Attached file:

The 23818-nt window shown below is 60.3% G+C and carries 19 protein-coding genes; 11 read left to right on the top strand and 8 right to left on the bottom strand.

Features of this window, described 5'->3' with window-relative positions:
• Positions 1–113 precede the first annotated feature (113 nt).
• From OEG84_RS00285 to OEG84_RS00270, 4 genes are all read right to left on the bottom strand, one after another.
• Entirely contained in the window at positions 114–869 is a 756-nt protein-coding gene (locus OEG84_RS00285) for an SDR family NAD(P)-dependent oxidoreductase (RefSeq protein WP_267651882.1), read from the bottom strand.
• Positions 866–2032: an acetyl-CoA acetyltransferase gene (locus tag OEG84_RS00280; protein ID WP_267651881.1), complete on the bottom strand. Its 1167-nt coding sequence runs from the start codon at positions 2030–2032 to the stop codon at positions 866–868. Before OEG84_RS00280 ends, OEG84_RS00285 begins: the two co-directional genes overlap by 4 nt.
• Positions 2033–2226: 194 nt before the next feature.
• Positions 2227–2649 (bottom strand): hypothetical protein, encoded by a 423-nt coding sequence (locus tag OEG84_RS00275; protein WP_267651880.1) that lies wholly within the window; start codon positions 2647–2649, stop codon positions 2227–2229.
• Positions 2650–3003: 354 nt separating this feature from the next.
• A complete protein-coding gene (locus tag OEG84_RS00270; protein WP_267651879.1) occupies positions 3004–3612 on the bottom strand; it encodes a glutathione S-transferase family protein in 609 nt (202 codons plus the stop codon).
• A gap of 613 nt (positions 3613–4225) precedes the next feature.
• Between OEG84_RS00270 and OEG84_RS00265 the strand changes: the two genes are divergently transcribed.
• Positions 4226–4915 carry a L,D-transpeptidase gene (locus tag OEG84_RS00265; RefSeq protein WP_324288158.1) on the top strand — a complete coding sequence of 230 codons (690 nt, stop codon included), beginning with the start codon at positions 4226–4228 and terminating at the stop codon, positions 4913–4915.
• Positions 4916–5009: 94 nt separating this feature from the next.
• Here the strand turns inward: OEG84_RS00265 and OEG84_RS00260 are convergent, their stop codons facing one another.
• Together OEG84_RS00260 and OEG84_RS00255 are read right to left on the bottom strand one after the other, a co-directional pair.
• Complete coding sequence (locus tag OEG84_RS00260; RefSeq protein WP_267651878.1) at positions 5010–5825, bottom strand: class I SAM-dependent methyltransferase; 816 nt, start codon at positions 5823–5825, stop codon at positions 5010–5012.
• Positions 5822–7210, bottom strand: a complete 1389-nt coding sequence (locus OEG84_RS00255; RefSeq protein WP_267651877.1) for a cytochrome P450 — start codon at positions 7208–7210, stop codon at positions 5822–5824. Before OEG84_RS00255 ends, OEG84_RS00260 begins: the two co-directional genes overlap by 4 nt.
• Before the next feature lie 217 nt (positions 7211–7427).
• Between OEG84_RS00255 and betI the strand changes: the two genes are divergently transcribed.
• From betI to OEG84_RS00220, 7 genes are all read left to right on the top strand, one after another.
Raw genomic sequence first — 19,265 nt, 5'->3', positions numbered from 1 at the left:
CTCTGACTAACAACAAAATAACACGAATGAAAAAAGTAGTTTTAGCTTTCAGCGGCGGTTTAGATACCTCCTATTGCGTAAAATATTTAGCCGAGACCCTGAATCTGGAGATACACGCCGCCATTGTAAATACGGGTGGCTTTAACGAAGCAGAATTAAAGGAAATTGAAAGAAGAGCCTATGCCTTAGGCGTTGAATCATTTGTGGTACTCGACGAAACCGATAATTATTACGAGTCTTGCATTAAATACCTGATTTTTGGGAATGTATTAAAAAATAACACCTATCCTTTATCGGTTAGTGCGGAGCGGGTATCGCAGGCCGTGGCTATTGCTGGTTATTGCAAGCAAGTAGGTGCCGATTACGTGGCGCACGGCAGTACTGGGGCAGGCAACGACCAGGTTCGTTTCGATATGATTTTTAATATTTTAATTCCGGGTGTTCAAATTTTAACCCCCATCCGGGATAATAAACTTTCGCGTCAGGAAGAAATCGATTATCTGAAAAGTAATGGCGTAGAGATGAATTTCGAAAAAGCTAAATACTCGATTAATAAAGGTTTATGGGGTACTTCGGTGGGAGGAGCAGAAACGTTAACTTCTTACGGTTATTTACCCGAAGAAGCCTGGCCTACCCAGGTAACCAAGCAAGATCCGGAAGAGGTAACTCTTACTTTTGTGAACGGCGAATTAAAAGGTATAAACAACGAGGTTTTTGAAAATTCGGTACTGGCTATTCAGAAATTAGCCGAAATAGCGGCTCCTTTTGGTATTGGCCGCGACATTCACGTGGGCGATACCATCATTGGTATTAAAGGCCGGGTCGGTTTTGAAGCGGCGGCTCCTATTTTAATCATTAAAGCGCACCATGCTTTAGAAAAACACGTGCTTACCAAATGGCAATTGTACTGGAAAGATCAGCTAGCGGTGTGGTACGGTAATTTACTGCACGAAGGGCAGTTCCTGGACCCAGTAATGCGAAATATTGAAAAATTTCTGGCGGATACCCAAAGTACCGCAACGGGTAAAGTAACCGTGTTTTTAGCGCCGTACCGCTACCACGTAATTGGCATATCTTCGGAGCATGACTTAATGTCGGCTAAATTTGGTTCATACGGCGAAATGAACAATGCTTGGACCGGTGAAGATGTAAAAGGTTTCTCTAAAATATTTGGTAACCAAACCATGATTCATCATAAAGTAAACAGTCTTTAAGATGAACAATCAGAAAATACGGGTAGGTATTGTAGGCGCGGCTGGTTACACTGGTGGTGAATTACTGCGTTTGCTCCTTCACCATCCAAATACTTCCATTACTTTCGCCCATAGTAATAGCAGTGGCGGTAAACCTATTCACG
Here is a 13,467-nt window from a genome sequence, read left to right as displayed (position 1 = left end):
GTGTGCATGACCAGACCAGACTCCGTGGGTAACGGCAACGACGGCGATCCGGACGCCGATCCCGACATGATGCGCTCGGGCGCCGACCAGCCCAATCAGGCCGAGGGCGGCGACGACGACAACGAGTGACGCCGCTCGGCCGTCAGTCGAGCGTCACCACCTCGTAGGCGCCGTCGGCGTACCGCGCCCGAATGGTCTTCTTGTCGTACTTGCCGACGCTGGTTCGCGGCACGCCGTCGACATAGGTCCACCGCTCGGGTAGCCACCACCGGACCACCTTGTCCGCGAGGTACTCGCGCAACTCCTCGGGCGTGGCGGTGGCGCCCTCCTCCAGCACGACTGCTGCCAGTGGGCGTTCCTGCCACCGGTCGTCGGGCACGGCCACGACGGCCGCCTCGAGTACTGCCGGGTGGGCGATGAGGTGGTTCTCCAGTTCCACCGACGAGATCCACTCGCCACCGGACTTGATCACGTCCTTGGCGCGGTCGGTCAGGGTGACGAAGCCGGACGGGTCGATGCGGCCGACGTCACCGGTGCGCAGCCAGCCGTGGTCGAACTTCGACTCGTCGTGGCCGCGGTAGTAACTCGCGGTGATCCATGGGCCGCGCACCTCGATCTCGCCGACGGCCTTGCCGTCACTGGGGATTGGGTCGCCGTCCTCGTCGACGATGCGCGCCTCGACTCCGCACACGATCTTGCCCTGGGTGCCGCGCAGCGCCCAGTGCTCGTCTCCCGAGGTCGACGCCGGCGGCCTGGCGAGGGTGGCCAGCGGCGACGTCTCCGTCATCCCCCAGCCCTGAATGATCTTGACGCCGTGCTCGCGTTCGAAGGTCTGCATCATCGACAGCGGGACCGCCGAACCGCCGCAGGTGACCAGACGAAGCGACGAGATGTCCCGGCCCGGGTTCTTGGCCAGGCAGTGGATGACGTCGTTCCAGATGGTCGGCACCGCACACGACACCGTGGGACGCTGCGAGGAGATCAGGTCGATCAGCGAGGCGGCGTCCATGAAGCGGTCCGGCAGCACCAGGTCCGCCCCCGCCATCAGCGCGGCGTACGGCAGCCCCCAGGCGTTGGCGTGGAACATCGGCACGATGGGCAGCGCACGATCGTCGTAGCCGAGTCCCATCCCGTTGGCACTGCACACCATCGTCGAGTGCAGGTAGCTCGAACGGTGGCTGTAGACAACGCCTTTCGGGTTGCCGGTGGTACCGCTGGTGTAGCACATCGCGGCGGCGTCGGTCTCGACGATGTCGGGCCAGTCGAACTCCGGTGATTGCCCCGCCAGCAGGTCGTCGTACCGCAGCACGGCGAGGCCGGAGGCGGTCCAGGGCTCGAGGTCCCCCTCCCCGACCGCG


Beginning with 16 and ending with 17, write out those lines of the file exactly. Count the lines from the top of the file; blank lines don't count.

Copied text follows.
• Together OEG84_RS00260 and OEG84_RS00255 are read right to left on the bottom strand one after the other, a co-directional pair.
• Complete coding sequence (locus tag OEG84_RS00260; RefSeq protein WP_267651878.1) at positions 5010–5825, bottom strand: class I SAM-dependent methyltransferase; 816 nt, start codon at positions 5823–5825, stop codon at positions 5010–5012.